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J Gastrointest Cancer. 2009;40(1-2):1-9. doi: 10.1007/s12029-009-9071-1. Epub 2009 Jun 10.

Interplay of tumor microenvironment cell types with parenchymal cells in pancreatic cancer development and therapeutic implications.

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Gastroenterology Research Unit and Fiterman Center for Digestive Diseases, Mayo Clinic Rochester-MN, 200 First Street SW, Rochester, MN 55905, USA.



The process of "induction," namely, the formation of a tissue by the functional interaction between the epithelial layer and the stroma, is key for the development of many organs, in particular to the pancreas.


In diseases like pancreatic cancer, most studies performed to date, in the area of pancreatic cancer, have focused on studying epithelial cells and their contribution to this disease. Strikingly, until recently, the stroma that surrounds cancer cells in pancreatic tumors (desmoplastic reaction-tumor microenvironment) has remained an underrepresented area of research. However, several laboratories are increasingly posing questions as what is the role of this tumor microenvironment in the development and progression of this fatal disease. Therefore, in the current article, we define and describe the components of this desmoplastic reaction and the pancreatic tumor microenvironment and briefly review advances being made. More importantly, we highlight the urgent need of research in this field.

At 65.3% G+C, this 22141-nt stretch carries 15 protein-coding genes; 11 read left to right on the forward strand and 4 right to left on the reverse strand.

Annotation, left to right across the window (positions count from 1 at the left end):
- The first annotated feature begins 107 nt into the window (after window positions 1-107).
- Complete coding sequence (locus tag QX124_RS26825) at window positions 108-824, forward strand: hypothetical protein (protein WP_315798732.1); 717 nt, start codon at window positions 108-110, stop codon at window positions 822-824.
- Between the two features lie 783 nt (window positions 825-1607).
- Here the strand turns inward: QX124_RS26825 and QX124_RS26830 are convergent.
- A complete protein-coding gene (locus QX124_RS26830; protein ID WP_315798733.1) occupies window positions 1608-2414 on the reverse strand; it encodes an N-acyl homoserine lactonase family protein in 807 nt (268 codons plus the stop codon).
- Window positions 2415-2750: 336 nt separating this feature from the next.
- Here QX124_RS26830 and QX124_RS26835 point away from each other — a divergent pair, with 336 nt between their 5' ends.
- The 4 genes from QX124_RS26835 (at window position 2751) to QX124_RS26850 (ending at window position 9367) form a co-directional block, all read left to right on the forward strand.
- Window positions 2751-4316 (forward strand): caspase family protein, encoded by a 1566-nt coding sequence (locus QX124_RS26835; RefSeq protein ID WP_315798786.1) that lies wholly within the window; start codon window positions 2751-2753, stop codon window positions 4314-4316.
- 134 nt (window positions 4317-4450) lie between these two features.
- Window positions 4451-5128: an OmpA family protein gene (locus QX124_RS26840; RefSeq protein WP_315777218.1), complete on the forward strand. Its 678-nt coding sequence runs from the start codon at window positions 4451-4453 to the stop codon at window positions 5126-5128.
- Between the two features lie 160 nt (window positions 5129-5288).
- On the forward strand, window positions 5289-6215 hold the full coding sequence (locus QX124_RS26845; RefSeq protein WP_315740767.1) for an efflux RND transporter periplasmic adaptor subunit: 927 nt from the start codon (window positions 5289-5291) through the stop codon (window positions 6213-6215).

We anticipate that, because of the paucity of knowledge on this subject, studies on the pancreatic tumor microenvironment will bring new concepts which will ultimately impact in designing new diagnosis and treatment for this disease.

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